Six decades in, Kool & the Gang’s Brown relishes ‘wonderful journey’
At 74, drummer and vocalist George Brown says the best parts of his life are those spent with his wife, five sons and bandmates. “You need to live the life you want to live,” he says.
February 2, 2023 - 2:25 pm
Updated February 3, 2023 - 3:15 pm
Kool & the Gang’s first Las Vegas concert in the late 1960s? Co-founder George Brown remembers it well.
“Times were different,” the 74-year-old drummer and vocalist says, and the band wasn’t invited the play the Strip.
“We drove into Vegas, passed up the Strip, went downtown and kept going,” Brown recalls in a phone interview from his home. “We finally wound up in the African American neighborhood.
“Even now, I can remember that early Vegas crowd dancing, singing, cheering — I thought the roof would come off the place,” he says of the gig in “1968 or forever ago.” “They knew our first record from the R&B charts and the pop charts. By the ’80s, we’d play to big crowds at the Tropicana, but we never forgot that first night in Vegas.
“It doesn’t matter where you play as long as you’re still playing Vegas,” he adds.
Now Kool & the Gang is back in a big way, set to play the Westgate on Feb. 10 and 11 and May 5 and 6. The New Jersey band founded by brothers Robert “Kool” Bell and Ronald Bell along with Brown and several others has been at it since 1964.
Brown says nowadays the best parts of his life are those spent with his wife, five sons and bandmates. “You need to live the life you want to live,” he says. “People ask me if I can believe I’ve been in Kool & the Gang for six decades, and yes, I can believe it. At the same time, it feels like it went by in a blink — as every wonderful journey does feel.”
A few of his tips for the good life:
Capture your joy
Dancing for two hours a night on stage for years has kept Brown in amazing shape, but he knows there’s an even greater benefit. “It’s great exercise, but it also is something more to us,” he says. “Dancing and singing with an audience or in a large group brings powerful energy. You take all that energy from one of our shows and you can run electricity to 1,000 homes. … For me, I get off stage and it’s like you won the Super Bowl. It’s a wonderful thing to experience joy in life. That happens every night we work. It’s pure happiness — healthy for the body, mind and spirit.”
Kool & the Gang met Sammy Davis Jr. when he hosted “The Tonight Show” and asked the band to play. “It was great and then we did a show with him in one of the New York ballrooms,” Brown recalls. “You’re lucky when you can be around those who you think are great because it’s such an inspiration. … He was a genius, a drummer, trumpet player, singer and hoofer. Just a great talent. He made you want to be a better everything, which is the point.”
Mind over matter
“I’m also a martial artist, which keeps me fit,” says Brown, who admits that sometimes he feels a few aches. He figures doing what he loves helps him feel better. “It can be mind over matter: When I get on stage, everything feels better. I can have a splitting migraine, and the minute I get on stage, believe it or not, it goes away. … Maybe there’s something to not focusing on what hurts and doing something else. I’m singing and dancing and not focusing on me in that way. Yes, the pain might come back when you get off the stage. But most times, I go back to the hotel, order some food and I’m feeling great.”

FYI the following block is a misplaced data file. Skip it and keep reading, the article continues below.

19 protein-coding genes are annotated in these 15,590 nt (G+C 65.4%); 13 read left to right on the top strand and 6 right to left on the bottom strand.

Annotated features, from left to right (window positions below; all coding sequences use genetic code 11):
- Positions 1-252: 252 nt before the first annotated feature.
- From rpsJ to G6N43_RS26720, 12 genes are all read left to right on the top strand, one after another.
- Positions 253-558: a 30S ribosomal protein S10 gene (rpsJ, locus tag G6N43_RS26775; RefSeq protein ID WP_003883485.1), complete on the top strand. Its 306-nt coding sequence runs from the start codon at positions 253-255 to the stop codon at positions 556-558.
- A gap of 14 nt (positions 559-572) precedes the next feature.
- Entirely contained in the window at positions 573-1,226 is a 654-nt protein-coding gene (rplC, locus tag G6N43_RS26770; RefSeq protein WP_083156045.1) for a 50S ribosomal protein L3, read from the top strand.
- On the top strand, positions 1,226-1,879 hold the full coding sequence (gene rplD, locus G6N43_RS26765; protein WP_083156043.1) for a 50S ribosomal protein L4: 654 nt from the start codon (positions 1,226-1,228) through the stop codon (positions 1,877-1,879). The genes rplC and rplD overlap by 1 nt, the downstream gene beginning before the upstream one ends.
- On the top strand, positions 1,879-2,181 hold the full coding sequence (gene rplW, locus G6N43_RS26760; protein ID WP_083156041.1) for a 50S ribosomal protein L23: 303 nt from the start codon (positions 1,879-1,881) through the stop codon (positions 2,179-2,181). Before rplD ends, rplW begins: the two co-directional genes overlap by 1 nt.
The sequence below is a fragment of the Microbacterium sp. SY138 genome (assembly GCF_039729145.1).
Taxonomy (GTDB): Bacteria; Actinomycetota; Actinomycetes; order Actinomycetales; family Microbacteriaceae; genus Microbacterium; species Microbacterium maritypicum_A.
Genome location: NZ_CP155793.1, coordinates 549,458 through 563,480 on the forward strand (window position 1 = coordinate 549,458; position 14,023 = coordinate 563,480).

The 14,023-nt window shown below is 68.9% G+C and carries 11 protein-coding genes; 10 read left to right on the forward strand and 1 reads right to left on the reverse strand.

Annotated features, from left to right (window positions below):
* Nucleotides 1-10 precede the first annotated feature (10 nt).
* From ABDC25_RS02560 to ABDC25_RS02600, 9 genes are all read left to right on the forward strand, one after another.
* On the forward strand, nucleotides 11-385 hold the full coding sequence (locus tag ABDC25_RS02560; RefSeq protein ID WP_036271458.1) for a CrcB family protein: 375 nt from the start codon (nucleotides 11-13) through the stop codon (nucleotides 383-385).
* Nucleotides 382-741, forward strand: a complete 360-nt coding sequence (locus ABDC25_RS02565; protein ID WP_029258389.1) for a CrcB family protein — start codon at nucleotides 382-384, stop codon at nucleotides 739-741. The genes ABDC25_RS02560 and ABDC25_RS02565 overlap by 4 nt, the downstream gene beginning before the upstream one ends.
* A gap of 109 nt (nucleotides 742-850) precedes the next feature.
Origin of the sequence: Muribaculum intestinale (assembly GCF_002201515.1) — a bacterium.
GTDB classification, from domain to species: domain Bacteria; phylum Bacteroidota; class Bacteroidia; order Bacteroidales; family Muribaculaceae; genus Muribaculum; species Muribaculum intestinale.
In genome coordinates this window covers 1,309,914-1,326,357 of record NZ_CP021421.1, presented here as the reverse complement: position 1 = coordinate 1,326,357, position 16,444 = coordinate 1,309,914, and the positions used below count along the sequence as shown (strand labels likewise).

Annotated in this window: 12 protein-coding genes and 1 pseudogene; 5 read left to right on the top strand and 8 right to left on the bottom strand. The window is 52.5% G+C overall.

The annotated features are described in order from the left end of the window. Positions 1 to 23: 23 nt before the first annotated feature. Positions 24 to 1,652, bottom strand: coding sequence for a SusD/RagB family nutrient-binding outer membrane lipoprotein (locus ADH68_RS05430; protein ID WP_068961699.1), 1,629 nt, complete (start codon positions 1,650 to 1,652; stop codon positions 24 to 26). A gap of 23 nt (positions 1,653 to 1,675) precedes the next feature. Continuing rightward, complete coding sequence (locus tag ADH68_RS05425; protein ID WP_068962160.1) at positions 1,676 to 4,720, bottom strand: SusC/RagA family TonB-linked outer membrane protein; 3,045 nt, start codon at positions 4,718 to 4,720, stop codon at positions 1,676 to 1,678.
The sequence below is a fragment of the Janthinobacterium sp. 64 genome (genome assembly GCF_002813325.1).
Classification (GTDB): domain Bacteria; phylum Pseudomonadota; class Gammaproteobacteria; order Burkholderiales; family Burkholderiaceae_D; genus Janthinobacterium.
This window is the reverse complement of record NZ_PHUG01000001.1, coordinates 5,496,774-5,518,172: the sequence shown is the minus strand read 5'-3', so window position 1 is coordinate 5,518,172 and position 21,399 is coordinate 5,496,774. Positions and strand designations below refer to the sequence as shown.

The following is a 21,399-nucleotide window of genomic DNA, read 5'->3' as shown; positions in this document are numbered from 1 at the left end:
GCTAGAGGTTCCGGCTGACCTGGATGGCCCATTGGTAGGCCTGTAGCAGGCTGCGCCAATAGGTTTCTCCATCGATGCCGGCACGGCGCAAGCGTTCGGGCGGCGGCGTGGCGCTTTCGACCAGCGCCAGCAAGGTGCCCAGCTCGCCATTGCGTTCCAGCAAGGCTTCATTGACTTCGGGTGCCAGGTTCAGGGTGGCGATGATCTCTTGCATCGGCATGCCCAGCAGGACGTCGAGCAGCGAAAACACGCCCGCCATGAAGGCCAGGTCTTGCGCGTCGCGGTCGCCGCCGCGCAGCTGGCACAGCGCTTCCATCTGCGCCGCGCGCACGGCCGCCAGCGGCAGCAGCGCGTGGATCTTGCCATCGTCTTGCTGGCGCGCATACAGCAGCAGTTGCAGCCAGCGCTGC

“I was a vegan for many, many years,” Brown says. “Due to my body type, I cut the vegan eating out for now and started being a carnivore again. In a couple of months, however, I plan to revert to being a vegan some of the time. Life is about balance.” It was tough when his kids were younger, he says. “I’d get, ‘Dad, we want to go to McDonald’s and Wendy’s.’ I’d say, ‘No, we’re going to a different type of place.’ Now, they’re grown and I hear, ‘Dad, thanks for teaching us all those years ago how to eat healthy.’ ”
Are there ever times when he really doesn’t want to dance? Brown laughs and explains how the lyrics to Kool & the Gang’s smash hit “Get Down on It” are inspirational. “You hear sexuality, but what we’re really saying is, ‘We are the captains of our own ships. We have to make our own lives. You better get down on it … and take control of your life or nothing will happen.’ … “The message of that song is to get out there and go get it — whatever that is for you. It doesn’t matter if you’re a neuroscientist or a banjo player. … Do something and things will happen.”
Appreciate your age
“No, I don’t wish I was 22 again,” Brown says. “I do wish my sons would have grandchildren. I say, ‘Hey, come on, guys.’ One of my sons actually said, ‘Dad, if you keep bothering us, then we won’t speak to you.’ He’s kidding. Kids are a blessing. I’m glad I am the age I am, so I can watch them come into their own.”
Celebrate good times
Brown says his ultimate celebration music includes John Coltrane, Ella Fitzgerald, Duke Ellington, Marvin Gaye, Stevie Wonder and even big, bombastic Beethoven along with the song stylings of Johnny Cash and Willie Nelson. However, during family parties or big events, he will never play his own classic “Celebration.” “I will leave that song to the people. If the public loves it, then that’s cool,” he says. “I do hope they listen to the message of that song, which is to celebrate your life and enjoy the good times with loved ones. Get down on it and make that happen.”